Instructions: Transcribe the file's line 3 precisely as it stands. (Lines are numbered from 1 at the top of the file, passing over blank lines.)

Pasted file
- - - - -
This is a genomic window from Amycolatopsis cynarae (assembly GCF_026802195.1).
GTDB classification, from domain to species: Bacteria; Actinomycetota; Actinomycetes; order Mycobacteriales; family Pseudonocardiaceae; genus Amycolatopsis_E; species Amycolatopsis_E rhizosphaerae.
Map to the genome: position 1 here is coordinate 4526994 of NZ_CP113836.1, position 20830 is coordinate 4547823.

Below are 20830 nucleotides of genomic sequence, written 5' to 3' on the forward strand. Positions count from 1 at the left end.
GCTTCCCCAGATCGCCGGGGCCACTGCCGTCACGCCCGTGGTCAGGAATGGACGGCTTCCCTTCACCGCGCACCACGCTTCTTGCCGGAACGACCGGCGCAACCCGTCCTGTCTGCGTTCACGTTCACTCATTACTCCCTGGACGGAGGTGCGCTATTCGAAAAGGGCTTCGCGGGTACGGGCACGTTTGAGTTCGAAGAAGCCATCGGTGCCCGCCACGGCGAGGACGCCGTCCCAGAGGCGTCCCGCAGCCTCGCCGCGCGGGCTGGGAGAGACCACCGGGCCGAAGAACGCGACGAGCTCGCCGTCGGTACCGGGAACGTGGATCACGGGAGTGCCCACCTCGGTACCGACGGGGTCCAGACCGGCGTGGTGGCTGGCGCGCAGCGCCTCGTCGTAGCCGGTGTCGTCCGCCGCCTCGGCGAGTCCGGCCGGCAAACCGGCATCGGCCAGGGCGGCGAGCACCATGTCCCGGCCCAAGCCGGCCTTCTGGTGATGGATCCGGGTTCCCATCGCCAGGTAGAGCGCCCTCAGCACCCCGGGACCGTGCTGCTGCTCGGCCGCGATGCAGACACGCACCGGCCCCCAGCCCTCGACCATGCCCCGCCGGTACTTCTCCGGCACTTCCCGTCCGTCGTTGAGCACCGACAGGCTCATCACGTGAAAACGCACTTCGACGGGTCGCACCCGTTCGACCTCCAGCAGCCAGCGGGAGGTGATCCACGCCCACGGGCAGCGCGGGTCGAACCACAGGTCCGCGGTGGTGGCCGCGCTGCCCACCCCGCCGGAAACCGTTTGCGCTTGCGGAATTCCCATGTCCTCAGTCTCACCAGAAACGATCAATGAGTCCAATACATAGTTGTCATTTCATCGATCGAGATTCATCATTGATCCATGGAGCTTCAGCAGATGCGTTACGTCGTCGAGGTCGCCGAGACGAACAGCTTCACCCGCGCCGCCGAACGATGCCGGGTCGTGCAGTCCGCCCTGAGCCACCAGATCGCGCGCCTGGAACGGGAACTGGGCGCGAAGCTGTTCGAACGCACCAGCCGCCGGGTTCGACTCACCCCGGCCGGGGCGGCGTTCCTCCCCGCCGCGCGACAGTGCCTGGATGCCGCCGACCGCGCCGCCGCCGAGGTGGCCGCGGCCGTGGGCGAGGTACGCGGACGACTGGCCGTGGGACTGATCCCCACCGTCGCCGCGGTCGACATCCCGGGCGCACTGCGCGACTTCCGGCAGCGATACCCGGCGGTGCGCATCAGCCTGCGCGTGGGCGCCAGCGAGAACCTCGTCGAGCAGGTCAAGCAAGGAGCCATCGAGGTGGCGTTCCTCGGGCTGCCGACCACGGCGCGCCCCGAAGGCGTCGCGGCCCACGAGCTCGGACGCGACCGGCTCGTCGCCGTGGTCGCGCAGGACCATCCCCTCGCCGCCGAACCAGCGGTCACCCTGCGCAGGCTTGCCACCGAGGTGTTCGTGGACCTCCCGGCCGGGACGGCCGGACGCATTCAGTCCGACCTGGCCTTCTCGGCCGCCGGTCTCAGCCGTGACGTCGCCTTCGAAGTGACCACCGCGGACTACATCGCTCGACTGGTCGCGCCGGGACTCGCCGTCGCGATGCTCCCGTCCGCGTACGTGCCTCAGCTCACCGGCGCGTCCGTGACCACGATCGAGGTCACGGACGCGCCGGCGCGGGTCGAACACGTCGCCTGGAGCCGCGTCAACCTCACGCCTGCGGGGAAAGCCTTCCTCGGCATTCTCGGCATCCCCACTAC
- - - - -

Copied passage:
Map to the genome: position 1 here is coordinate 4526994 of NZ_CP113836.1, position 20830 is coordinate 4547823.